Performing at Session & Mart Concert
TRIP, a Glasgow-based folk band, unites Celtic traditions from Scotland, Ireland, Northumbria, and the Isle of Man.
Their powerful sound combines accordion, fiddle, flute/whistle, piano, guitar, and bodhran.
Blending traditional and original tunes, their debut album “A Drop for Neptune” reflects their roots and contemporary influences. With a talented lineup, including award-winning musicians, TRIP has performed at renowned festivals like Celtic Connections.
Since their album release in 2022, TRIP continue to captivate audiences with their powerful sound and compelling performances.
Outdoor Stage & Mart Concert
Sam Carter, a Midlands-born songwriter and guitarist, is a highly-regarded instrumentalist and a BBC Folk Award winner.
Sam’s captivating live performances and vivid songwriting have garnered great acclaim. His most recent album “Home Waters” was recorded in nearby Thropton before lockdown and we’re delighted to welcome him back to the area.
Don’t miss the opportunity to experience Sam Carter’s exceptional live performances at our festival.
Performing at Outdoor Stage, Scandinvian Session, Mart Concert & Welcome to Scandinavia
Esko Järvelä, an innovative and acclaimed fiddler from Kaustinen, Finland, brings his powerful and boundary-breaking style to the Rothbury Traditional Music Festival. Hailing from the renowned Järvelä fiddling family, Esko’s unique approach to folk music transcends conventions, captivating audiences worldwide. With his solo performances and collaborations with esteemed Scandinavian folk bands like Frigg and Baltic Crossing, Esko showcases the rich musical heritage of Kaustinen, a town recognized for its fiddle playing tradition and recently honored by UNESCO. Don’t miss the chance to experience Esko Järvelä’s extraordinary talent at our festival.
Katie MacNally & Neil Pearlman
Performing at Church Concert, Outdoor Stage & Mart Concert
Performing at Church Concert & Mart Concert
Performing at The Mart
Chance plays a big part in the world of music, a brief encounter at last year’s Rothbury festival led to Di Henderson being invited to perform at this year’s event. We couldn’t be more delighted.
A stalwart of the traditional music world, Henderson was barely in her teens when she went to the famed Marsden Inn for a charity do. “Loads of local musicians from the folk tradition were appearing, it was a great event. At one point Jimmy Bainbridge played a song I knew really well and I sang along. He must have heard me for when he finished he commented on my voice and asked if I’d ever sung on stage before. Never, I said.”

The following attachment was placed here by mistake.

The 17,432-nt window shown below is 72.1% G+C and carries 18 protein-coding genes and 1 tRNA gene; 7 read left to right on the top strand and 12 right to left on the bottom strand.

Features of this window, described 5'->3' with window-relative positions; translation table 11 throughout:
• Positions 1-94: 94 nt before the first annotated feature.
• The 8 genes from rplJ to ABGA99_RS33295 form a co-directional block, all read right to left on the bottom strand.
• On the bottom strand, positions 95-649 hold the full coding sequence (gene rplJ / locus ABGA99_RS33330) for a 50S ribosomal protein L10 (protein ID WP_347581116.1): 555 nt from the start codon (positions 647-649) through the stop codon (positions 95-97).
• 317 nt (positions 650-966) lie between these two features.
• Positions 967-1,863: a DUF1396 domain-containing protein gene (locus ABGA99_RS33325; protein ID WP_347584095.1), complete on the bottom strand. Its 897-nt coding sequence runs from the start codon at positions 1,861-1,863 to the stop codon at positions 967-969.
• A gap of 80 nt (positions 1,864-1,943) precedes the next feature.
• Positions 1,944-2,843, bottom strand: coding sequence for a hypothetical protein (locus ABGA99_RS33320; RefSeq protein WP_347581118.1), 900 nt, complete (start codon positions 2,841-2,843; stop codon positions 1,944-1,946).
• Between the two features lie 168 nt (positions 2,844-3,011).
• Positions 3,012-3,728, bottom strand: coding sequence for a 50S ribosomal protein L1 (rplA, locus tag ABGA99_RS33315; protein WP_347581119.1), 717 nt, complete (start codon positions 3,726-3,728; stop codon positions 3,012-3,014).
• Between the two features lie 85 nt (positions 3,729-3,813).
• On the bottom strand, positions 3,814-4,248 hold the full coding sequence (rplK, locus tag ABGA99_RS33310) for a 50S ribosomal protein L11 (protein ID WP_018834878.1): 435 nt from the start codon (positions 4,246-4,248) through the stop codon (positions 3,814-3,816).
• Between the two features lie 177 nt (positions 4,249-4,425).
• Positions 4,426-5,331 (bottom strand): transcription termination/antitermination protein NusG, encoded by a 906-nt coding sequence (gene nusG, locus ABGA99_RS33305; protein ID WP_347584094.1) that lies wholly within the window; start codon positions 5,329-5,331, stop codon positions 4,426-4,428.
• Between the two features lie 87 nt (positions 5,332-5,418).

Bainbridge invited her up and that day in 1965 Di began her career. She credits the generosity of performers like Bainbridge for her enduring success, “everyone is so helpful and giving,” she said.
She made her first visit to Rothbury Traditional Music Festival eleven years later and has sung at the Mart many times over the years; what keeps her coming back?
“At heart it’s the tradition. If you love the song then you learn the song easily, and the song loves you back.”
We couldn’t have put it better.
Performing at Outdoor Stage, Scandinavian Sessions, The Mart & Welcome to Scandinavia
“We are a family from Sweden who all perform music in different constellations. Cecilia and Edith play strings whilst Johan and Elias perform on winds. We all have roots in different genres and instruments but singing is something we all do, as well as living and breathing Swedish folk music.”
“It all started in the mid 70’s when Johan purchased a “näverlur”, an instrument used in the old times to call on animals and friends across the hills.”
Cecilia found her love for Swedish traditional tunes through her violin, the most common instrument in the genre. Their children Edith and Elias were introduced to folk music at a young age and they loved it. “We are all excited to come to Rothbury and show our culture as well as take part in yours.”
“The defining attributes of the Swedish traditional music that we want to present are about how music together with dance coalesce into something that can not exist without the other, as well as how music was used as a function to tell stories, herd animals and send messages. We want to show the breadth and diversity as well as the details of our rhythm, tonality and maybe some dance.”